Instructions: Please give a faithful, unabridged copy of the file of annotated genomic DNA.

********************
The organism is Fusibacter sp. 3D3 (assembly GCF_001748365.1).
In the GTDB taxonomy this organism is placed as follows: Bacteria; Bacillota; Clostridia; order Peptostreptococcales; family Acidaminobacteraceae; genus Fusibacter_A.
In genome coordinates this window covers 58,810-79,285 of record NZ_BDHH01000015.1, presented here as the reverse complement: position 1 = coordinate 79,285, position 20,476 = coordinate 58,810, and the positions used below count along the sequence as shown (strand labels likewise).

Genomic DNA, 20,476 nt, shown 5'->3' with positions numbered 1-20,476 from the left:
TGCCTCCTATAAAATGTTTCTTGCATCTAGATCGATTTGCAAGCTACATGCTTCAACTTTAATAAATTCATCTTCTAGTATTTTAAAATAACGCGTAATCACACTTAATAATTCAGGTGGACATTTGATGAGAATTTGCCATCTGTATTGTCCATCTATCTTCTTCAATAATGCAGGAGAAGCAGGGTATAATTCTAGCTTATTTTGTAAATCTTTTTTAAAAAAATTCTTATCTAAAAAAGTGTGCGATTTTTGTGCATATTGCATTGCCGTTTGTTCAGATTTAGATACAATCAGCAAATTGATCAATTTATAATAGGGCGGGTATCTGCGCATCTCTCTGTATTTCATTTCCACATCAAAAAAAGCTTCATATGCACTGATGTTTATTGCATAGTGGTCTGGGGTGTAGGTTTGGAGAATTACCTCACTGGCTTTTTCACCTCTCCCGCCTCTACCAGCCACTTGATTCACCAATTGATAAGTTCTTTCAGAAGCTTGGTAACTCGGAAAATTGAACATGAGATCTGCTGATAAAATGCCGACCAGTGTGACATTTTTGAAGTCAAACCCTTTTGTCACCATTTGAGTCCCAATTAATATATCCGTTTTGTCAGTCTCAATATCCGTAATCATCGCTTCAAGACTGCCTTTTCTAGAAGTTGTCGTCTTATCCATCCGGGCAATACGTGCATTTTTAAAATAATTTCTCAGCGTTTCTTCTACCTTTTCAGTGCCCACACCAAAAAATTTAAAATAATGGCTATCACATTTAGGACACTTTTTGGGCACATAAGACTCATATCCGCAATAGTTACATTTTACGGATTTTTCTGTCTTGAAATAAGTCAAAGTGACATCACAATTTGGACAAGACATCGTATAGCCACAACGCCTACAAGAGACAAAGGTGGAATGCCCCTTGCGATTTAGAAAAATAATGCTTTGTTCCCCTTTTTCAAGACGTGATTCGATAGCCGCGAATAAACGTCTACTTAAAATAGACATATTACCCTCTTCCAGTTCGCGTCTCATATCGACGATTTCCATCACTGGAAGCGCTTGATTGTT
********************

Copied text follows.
The organism is Fusibacter sp. 3D3 (assembly GCF_001748365.1).
In the GTDB taxonomy this organism is placed as follows: Bacteria; Bacillota; Clostridia; order Peptostreptococcales; family Acidaminobacteraceae; genus Fusibacter_A.
In genome coordinates this window covers 58,810-79,285 of record NZ_BDHH01000015.1, presented here as the reverse complement: position 1 = coordinate 79,285, position 20,476 = coordinate 58,810, and the positions used below count along the sequence as shown (strand labels likewise).

Genomic DNA, 20,476 nt, shown 5'->3' with positions numbered 1-20,476 from the left:
TGCCTCCTATAAAATGTTTCTTGCATCTAGATCGATTTGCAAGCTACATGCTTCAACTTTAATAAATTCATCTTCTAGTATTTTAAAATAACGCGTAATCACACTTAATAATTCAGGTGGACATTTGATGAGAATTTGCCATCTGTATTGTCCATCTATCTTCTTCAATAATGCAGGAGAAGCAGGGTATAATTCTAGCTTATTTTGTAAATCTTTTTTAAAAAAATTCTTATCTAAAAAAGTGTGCGATTTTTGTGCATATTGCATTGCCGTTTGTTCAGATTTAGATACAATCAGCAAATTGATCAATTTATAATAGGGCGGGTATCTGCGCATCTCTCTGTATTTCATTTCCACATCAAAAAAAGCTTCATATGCACTGATGTTTATTGCATAGTGGTCTGGGGTGTAGGTTTGGAGAATTACCTCACTGGCTTTTTCACCTCTCCCGCCTCTACCAGCCACTTGATTCACCAATTGATAAGTTCTTTCAGAAGCTTGGTAACTCGGAAAATTGAACATGAGATCTGCTGATAAAATGCCGACCAGTGTGACATTTTTGAAGTCAAACCCTTTTGTCACCATTTGAGTCCCAATTAATATATCCGTTTTGTCAGTCTCAATATCCGTAATCATCGCTTCAAGACTGCCTTTTCTAGAAGTTGTCGTCTTATCCATCCGGGCAATACGTGCATTTTTAAAATAATTTCTCAGCGTTTCTTCTACCTTTTCAGTGCCCACACCAAAAAATTTAAAATAATGGCTATCACATTTAGGACACTTTTTGGGCACATAAGACTCATATCCGCAATAGTTACATTTTACGGATTTTTCTGTCTTGAAATAAGTCAAAGTGACATCACAATTTGGACAAGACATCGTATAGCCACAACGCCTACAAGAGACAAAGGTGGAATGCCCCTTGCGATTTAGAAAAATAATGCTTTGTTCCCCTTTTTCAAGACGTGATTCGATAGCCGCGAATAAACGTCTACTTAAAATAGACATATTACCCTCTTCCAGTTCGCGTCTCATATCGACGATTTCCATCACTGGAAGCGCTTGATTGTT